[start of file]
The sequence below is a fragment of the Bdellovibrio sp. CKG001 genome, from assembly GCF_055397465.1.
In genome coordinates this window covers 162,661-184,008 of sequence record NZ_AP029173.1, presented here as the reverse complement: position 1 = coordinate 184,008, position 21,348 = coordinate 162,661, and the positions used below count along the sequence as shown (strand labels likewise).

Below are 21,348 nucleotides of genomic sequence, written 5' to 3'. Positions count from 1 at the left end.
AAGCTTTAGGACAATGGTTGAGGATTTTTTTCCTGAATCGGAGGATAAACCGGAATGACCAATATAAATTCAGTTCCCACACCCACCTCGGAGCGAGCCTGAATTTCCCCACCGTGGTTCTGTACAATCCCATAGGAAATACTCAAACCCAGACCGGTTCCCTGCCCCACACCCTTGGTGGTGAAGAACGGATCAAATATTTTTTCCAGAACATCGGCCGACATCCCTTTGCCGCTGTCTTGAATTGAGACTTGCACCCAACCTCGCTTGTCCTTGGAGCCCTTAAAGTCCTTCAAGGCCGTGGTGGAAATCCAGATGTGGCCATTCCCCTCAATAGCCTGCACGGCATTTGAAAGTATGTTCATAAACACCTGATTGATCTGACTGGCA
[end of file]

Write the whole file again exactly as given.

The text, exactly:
The sequence below is a fragment of the Bdellovibrio sp. CKG001 genome, from assembly GCF_055397465.1.
In genome coordinates this window covers 162,661-184,008 of sequence record NZ_AP029173.1, presented here as the reverse complement: position 1 = coordinate 184,008, position 21,348 = coordinate 162,661, and the positions used below count along the sequence as shown (strand labels likewise).

Below are 21,348 nucleotides of genomic sequence, written 5' to 3'. Positions count from 1 at the left end.
AAGCTTTAGGACAATGGTTGAGGATTTTTTTCCTGAATCGGAGGATAAACCGGAATGACCAATATAAATTCAGTTCCCACACCCACCTCGGAGCGAGCCTGAATTTCCCCACCGTGGTTCTGTACAATCCCATAGGAAATACTCAAACCCAGACCGGTTCCCTGCCCCACACCCTTGGTGGTGAAGAACGGATCAAATATTTTTTCCAGAACATCGGCCGACATCCCTTTGCCGCTGTCTTGAATTGAGACTTGCACCCAACCTCGCTTGTCCTTGGAGCCCTTAAAGTCCTTCAAGGCCGTGGTGGAAATCCAGATGTGGCCATTCCCCTCAATAGCCTGCACGGCATTTGAAAGTATGTTCATAAACACCTGATTGATCTGACTGGCA